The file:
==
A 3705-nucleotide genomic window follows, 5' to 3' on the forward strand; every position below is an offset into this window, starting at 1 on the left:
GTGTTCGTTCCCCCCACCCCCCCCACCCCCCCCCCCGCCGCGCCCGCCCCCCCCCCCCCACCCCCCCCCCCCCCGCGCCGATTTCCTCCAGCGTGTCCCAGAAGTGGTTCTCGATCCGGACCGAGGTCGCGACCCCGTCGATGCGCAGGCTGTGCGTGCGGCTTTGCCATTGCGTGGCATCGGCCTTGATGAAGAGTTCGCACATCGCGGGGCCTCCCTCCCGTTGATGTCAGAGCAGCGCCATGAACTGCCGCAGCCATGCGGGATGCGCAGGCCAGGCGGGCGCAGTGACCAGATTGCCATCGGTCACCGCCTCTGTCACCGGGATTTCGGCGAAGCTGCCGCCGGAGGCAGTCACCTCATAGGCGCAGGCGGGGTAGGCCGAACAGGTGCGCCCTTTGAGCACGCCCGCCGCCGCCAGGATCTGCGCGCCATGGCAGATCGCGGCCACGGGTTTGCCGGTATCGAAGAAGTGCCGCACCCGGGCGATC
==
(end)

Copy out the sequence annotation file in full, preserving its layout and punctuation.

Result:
A 3705-nucleotide genomic window follows, 5' to 3' on the forward strand; every position below is an offset into this window, starting at 1 on the left:
GTGTTCGTTCCCCCCACCCCCCCCACCCCCCCCCCCGCCGCGCCCGCCCCCCCCCCCCCACCCCCCCCCCCCCCGCGCCGATTTCCTCCAGCGTGTCCCAGAAGTGGTTCTCGATCCGGACCGAGGTCGCGACCCCGTCGATGCGCAGGCTGTGCGTGCGGCTTTGCCATTGCGTGGCATCGGCCTTGATGAAGAGTTCGCACATCGCGGGGCCTCCCTCCCGTTGATGTCAGAGCAGCGCCATGAACTGCCGCAGCCATGCGGGATGCGCAGGCCAGGCGGGCGCAGTGACCAGATTGCCATCGGTCACCGCCTCTGTCACCGGGATTTCGGCGAAGCTGCCGCCGGAGGCAGTCACCTCATAGGCGCAGGCGGGGTAGGCCGAACAGGTGCGCCCTTTGAGCACGCCCGCCGCCGCCAGGATCTGCGCGCCATGGCAGATCGCGGCCACGGGTTTGCCGGTATCGAAGAAGTGCCGCACCCGGGCGATC